Aikido moves: Iriminage

The popular Facebook group “Aikido” shares well-written content about the traditional martial art, and the technical notebook.

Iriminage is a very popular throwing technique among aikido practitioners.
There’s a delightful flow in it, as well as a charming simplicity – which doesn’t mean it’s that easy to do skillfully. But when you get accustomed to it, iriminage is definitely great fun to do. All aikido techniques are made with spiral movements, rarely straight lines. In iriminage, this is particularly evident.

Irimi and tenkan

Irimi means ‘entering body’, referring to the initial forward step towards the attacker’s side. It’s quite possible to do the iriminage throw directly, with one additional step behind the attacker. That can be done very quickly, indeed. Just take care, so you don’t hurt your partner in the practice.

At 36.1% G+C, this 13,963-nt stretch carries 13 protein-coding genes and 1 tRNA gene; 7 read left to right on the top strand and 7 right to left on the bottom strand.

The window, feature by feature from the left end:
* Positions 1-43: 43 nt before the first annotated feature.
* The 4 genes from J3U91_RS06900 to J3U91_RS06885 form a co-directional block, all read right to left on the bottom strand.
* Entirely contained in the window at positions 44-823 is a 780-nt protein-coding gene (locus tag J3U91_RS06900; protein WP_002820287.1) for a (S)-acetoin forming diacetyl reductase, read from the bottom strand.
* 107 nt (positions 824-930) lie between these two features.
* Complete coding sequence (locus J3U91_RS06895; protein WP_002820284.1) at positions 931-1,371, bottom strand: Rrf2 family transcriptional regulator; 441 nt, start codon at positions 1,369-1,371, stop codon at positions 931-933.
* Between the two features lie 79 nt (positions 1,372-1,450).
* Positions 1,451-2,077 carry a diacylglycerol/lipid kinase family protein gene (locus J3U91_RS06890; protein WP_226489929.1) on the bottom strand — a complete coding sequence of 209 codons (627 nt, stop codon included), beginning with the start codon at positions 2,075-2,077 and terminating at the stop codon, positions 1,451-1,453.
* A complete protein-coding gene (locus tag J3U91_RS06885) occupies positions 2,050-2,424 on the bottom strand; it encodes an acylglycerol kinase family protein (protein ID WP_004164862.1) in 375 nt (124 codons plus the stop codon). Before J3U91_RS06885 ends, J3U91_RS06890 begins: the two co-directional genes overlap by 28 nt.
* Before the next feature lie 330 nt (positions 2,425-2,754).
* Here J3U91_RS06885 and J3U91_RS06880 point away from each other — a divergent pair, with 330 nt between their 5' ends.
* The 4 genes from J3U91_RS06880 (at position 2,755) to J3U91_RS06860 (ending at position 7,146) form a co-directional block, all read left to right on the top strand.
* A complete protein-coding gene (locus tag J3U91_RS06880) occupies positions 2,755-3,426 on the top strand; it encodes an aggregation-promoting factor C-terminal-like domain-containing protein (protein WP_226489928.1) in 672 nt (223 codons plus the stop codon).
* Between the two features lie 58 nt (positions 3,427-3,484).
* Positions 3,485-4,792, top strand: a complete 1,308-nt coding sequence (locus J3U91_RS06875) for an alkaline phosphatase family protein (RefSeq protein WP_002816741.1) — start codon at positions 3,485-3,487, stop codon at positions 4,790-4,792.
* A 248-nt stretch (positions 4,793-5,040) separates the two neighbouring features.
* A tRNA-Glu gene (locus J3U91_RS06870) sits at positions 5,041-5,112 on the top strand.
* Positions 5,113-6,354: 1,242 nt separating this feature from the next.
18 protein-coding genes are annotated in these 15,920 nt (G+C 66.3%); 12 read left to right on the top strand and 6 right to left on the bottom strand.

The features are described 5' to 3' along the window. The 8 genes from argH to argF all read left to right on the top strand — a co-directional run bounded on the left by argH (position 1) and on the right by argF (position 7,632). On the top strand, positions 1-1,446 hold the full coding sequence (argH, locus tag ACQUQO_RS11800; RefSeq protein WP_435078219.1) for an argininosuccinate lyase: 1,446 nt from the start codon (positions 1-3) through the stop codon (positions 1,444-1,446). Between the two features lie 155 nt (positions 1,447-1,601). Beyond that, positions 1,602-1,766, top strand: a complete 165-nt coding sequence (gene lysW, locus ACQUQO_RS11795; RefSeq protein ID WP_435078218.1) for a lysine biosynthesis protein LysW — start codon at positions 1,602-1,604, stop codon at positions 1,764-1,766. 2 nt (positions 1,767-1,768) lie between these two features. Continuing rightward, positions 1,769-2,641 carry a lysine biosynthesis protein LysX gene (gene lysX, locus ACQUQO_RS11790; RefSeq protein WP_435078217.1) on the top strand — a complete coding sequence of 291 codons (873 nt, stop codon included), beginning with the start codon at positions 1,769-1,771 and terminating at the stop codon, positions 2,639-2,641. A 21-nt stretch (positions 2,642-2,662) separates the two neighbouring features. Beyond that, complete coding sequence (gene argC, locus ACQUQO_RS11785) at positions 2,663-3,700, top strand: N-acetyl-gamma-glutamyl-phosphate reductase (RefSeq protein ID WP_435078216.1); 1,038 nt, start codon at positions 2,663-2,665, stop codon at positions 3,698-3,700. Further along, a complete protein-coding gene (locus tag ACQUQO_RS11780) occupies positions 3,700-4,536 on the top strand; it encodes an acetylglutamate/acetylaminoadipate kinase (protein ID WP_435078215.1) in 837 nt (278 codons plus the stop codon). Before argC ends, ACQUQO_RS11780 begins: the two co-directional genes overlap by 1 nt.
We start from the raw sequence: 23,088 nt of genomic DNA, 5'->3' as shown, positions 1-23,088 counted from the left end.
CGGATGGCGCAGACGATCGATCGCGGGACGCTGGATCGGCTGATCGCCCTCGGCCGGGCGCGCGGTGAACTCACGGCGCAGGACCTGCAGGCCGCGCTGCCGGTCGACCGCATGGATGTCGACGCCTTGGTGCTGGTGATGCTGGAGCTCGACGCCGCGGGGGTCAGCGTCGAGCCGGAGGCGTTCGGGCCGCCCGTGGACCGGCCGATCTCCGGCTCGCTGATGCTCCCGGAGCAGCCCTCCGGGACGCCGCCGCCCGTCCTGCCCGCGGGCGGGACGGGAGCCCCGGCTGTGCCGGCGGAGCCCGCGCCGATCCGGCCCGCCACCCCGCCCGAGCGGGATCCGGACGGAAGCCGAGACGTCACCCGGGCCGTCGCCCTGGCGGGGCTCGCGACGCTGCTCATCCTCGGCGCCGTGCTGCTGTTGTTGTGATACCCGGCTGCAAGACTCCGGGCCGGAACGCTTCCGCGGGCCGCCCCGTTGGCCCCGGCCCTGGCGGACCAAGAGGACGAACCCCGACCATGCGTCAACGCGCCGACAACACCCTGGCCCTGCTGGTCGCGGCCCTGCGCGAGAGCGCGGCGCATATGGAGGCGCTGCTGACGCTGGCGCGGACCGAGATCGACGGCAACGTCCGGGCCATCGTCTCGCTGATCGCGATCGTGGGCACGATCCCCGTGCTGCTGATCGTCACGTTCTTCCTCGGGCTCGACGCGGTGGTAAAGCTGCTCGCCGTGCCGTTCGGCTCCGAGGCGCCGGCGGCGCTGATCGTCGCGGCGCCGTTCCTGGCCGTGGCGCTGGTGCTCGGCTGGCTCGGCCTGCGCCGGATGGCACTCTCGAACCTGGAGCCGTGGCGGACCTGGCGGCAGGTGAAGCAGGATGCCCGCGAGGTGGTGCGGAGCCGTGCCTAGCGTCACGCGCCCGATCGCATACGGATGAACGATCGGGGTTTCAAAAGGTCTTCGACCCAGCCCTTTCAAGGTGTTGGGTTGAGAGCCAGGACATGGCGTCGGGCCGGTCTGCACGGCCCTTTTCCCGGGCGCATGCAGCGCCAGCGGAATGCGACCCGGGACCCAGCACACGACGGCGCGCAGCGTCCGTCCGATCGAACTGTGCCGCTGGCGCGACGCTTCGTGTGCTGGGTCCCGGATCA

But the technique is often done in a roundabout way, involving a tenkan (turning) step. It goes around, something like 180°, towards the attacker’s back. You bring the attacker with you, spinning around, at the same time as you bring him or her closer to you. At the end of this turn, you throw with an additional step behind the attacker.

The name iriminage can be seen as describing the final step, at the very throw, which brings you towards the attacker’s body, almost like a smooth kind of tackle.

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